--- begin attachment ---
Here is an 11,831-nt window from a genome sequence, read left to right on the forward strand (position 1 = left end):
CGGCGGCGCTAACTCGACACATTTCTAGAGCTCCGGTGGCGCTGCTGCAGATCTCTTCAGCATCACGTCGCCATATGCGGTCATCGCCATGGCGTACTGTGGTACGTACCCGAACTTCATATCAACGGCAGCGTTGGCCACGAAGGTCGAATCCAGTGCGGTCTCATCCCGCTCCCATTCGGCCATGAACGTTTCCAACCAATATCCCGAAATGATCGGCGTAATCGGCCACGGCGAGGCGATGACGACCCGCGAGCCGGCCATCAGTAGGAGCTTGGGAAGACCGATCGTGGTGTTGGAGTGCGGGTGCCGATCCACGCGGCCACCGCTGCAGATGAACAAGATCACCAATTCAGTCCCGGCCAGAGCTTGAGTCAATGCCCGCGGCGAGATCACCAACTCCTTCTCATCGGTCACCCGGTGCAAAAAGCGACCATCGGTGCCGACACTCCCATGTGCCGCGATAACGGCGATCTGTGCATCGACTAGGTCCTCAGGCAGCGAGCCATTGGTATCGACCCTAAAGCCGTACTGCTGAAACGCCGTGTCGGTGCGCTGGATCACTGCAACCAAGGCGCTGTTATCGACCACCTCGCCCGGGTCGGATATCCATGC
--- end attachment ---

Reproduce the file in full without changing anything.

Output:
Here is an 11,831-nt window from a genome sequence, read left to right on the forward strand (position 1 = left end):
CGGCGGCGCTAACTCGACACATTTCTAGAGCTCCGGTGGCGCTGCTGCAGATCTCTTCAGCATCACGTCGCCATATGCGGTCATCGCCATGGCGTACTGTGGTACGTACCCGAACTTCATATCAACGGCAGCGTTGGCCACGAAGGTCGAATCCAGTGCGGTCTCATCCCGCTCCCATTCGGCCATGAACGTTTCCAACCAATATCCCGAAATGATCGGCGTAATCGGCCACGGCGAGGCGATGACGACCCGCGAGCCGGCCATCAGTAGGAGCTTGGGAAGACCGATCGTGGTGTTGGAGTGCGGGTGCCGATCCACGCGGCCACCGCTGCAGATGAACAAGATCACCAATTCAGTCCCGGCCAGAGCTTGAGTCAATGCCCGCGGCGAGATCACCAACTCCTTCTCATCGGTCACCCGGTGCAAAAAGCGACCATCGGTGCCGACACTCCCATGTGCCGCGATAACGGCGATCTGTGCATCGACTAGGTCCTCAGGCAGCGAGCCATTGGTATCGACCCTAAAGCCGTACTGCTGAAACGCCGTGTCGGTGCGCTGGATCACTGCAACCAAGGCGCTGTTATCGACCACCTCGCCCGGGTCGGATATCCATGC